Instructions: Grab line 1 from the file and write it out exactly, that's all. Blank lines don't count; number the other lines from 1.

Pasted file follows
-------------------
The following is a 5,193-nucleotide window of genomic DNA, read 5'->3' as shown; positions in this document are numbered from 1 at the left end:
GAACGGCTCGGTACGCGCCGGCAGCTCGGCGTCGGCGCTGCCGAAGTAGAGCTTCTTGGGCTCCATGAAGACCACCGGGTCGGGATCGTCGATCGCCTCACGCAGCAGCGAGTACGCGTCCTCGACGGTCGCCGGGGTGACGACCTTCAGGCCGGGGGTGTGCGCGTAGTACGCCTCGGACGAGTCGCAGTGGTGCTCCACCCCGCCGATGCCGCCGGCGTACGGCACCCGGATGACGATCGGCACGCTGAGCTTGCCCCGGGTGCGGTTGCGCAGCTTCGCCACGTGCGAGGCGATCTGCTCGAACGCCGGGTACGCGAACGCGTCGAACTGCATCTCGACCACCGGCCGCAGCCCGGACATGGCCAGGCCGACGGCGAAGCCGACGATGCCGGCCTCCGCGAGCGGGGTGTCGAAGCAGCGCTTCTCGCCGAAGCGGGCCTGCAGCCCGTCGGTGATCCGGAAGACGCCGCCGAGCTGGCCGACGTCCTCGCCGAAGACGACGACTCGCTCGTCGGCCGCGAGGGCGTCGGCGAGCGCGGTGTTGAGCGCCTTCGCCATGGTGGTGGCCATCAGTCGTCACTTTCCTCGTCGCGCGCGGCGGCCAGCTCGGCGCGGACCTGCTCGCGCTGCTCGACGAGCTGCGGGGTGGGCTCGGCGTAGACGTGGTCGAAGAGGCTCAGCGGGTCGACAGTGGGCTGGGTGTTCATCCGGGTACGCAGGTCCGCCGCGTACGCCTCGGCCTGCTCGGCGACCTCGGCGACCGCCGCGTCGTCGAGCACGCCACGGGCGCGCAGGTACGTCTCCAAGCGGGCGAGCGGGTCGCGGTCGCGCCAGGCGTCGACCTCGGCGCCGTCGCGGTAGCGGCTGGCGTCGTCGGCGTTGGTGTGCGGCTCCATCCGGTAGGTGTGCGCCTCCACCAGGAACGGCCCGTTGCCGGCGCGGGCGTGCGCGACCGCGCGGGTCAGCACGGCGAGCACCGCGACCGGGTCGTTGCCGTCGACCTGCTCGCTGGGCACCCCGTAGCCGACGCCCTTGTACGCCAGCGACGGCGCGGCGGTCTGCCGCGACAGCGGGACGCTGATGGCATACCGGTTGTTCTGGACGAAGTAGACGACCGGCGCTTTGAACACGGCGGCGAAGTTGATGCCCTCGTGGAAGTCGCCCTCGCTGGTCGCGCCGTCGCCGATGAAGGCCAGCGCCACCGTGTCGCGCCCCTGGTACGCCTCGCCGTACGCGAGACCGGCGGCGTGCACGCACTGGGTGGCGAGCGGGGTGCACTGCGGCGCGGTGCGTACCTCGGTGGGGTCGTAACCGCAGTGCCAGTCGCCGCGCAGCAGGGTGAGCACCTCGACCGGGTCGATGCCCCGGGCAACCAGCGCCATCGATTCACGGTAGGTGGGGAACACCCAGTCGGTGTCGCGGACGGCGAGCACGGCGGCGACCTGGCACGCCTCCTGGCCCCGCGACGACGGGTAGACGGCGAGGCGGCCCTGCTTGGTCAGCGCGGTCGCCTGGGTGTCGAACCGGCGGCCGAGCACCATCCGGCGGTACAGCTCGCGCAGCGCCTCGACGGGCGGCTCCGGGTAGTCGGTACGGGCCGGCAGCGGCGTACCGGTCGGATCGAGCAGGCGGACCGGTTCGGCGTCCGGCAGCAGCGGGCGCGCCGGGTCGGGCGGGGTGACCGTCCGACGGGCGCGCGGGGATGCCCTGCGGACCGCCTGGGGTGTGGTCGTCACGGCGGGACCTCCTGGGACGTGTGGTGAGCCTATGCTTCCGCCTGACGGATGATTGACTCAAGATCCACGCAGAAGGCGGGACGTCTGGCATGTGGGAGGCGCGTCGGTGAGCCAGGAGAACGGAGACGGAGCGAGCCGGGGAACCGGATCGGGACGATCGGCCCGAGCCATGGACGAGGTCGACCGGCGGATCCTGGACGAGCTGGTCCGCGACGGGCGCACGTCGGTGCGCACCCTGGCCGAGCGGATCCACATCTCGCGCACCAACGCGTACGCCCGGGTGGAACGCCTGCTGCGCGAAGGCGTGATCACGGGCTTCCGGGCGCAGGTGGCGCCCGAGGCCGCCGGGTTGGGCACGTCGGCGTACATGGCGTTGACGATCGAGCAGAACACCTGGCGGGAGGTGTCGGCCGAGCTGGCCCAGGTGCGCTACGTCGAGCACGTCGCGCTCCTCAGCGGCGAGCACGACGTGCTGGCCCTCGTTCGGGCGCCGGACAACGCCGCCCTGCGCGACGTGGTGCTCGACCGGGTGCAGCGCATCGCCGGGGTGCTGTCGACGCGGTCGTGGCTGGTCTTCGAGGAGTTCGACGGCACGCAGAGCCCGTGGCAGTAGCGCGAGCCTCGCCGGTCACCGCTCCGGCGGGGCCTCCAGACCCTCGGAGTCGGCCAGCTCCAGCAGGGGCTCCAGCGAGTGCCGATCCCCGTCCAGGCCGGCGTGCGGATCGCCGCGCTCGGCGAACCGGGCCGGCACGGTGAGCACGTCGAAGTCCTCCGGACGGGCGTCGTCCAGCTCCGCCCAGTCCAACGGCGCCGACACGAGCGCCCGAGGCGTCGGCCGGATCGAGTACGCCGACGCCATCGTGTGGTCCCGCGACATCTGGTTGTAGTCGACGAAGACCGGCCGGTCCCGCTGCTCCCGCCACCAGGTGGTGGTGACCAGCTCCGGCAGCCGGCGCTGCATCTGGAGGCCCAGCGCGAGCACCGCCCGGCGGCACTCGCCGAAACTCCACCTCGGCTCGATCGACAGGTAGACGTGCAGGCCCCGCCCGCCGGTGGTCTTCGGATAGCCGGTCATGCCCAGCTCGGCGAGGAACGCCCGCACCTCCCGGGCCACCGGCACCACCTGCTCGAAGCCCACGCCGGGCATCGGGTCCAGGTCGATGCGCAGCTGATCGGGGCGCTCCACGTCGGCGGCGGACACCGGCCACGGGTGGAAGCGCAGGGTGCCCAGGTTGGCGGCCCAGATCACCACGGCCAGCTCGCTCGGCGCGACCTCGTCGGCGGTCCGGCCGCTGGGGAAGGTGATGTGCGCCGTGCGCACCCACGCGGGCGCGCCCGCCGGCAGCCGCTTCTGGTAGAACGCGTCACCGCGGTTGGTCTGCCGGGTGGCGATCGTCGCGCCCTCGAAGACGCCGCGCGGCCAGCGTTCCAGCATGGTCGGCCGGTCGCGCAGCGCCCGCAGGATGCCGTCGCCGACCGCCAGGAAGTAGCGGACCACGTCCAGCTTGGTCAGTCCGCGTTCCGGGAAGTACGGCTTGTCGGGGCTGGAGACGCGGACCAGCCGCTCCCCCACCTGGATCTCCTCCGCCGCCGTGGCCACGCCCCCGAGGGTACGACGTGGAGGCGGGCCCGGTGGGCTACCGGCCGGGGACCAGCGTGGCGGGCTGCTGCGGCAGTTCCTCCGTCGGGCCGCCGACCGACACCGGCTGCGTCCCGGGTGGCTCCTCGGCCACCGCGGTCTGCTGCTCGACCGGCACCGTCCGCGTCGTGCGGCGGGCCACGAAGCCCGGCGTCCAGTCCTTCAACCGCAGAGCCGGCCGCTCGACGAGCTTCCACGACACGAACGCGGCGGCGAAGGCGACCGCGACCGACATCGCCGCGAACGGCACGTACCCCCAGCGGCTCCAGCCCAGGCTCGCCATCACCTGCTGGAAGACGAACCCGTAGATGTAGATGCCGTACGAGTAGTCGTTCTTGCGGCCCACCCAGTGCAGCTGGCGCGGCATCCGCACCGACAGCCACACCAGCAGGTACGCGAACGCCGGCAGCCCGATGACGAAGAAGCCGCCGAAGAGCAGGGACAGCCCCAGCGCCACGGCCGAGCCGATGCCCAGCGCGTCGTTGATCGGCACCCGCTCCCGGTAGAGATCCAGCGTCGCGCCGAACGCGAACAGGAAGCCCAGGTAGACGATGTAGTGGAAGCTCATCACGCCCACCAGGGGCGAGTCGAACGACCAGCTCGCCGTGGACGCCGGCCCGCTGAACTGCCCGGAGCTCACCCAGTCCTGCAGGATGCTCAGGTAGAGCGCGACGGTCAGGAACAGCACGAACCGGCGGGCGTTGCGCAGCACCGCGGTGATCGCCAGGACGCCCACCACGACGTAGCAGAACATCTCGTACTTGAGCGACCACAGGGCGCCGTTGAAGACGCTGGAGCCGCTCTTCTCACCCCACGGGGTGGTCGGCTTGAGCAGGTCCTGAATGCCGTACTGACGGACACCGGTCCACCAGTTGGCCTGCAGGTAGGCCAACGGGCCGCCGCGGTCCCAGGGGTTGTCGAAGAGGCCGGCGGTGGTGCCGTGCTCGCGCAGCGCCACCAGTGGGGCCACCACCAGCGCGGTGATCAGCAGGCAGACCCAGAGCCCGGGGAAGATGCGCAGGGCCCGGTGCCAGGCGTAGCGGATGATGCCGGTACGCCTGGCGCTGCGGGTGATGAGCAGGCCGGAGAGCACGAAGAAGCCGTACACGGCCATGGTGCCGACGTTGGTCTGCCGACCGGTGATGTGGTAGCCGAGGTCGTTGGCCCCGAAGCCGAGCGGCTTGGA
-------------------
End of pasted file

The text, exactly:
The following is a 5,193-nucleotide window of genomic DNA, read 5'->3' as shown; positions in this document are numbered from 1 at the left end: